For most of us, plague is something that maybe we read about in history books. In the 14th Century, it wiped out half of Europe's population. But the bacteria is busy killing wildlife now in the American West. By studying small mammals scientists have learned that plague is far more pervasive a killer than anyone thought.
A NASA mission to the moon has completed the first high-bandwidth space-to-ground communication using a laser. This is a big upgrade from the radio systems now in use and could potentially revolutionize deep-space communication.
The agency still doesn't know what's inside jerkies, tenders and strips that have sickened thousands of dogs and killed hundreds. An ongoing investigation is focused on treats imported from China. Pet owners should watch for loss of appetite, listlessness and vomiting.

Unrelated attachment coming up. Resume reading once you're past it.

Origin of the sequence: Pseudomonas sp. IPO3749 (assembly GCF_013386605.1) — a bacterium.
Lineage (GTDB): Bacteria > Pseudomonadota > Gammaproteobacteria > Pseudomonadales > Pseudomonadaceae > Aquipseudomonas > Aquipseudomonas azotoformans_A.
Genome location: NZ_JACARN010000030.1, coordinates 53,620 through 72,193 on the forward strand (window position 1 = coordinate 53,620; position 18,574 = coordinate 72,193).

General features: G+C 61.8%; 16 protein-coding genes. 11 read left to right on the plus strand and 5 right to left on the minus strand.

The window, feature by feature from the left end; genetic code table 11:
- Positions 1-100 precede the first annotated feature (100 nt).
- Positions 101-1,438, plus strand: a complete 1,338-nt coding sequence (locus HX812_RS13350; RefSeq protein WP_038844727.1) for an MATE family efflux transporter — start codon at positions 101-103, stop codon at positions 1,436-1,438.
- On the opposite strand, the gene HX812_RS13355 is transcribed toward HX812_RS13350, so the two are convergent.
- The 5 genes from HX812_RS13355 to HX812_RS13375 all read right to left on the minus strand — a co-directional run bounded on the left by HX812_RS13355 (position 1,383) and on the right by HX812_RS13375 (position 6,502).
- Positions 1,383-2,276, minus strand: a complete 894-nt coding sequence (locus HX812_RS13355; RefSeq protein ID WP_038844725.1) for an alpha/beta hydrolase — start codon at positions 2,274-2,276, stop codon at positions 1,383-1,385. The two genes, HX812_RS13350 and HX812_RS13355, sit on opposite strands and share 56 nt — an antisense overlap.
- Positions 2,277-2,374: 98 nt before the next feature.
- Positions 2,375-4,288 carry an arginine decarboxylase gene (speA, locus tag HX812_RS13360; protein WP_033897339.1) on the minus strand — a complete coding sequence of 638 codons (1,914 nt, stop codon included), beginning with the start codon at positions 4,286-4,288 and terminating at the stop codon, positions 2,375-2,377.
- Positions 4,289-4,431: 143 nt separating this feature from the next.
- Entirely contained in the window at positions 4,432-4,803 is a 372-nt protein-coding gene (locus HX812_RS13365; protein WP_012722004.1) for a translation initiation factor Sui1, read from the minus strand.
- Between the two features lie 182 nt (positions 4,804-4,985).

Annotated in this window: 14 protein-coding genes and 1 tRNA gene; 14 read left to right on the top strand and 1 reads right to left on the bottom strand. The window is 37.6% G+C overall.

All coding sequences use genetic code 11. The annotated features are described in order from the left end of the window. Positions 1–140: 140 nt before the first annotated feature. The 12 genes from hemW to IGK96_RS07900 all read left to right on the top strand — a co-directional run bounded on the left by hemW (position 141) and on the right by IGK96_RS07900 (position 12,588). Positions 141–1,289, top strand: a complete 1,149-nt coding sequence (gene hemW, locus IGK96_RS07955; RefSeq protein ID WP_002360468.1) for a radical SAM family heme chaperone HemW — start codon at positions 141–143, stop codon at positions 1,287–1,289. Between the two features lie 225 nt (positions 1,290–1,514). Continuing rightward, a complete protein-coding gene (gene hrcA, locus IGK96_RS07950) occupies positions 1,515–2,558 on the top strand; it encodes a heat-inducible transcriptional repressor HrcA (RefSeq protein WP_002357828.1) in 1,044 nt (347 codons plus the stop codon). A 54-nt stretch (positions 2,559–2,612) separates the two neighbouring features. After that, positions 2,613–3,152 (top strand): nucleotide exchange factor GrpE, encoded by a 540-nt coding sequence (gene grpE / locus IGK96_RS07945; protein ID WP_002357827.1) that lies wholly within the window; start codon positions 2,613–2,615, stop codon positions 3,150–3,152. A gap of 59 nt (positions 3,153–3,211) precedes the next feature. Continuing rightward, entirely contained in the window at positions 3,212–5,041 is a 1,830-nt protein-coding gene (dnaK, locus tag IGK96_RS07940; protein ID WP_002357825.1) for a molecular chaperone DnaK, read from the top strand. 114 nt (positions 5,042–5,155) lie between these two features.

Fruits and vegetables are undeniably important to a healthful diet. But there's another side to some of these plants that, thankfully, most people never see: the tiny amounts of toxin within them. Lucky for us, healthy human bodies are remarkably good at filtering out toxins from everyday foods.
The federal government finally has a plan for winters at Yellowstone National Park that both fans and foes of snowmobiles say they can live with. Within two years, only the cleanest and quietest of the vehicles will be allowed inside the park.
On Tuesday night PBS' Frontline will investigate how decades of antibiotic overuse has led to the emergence of drug-resistant bacteria. Journalist David Hoffman says that understanding and fighting these bacteria should be a national priority. "A simple scrape on the playground could be fatal," he says.
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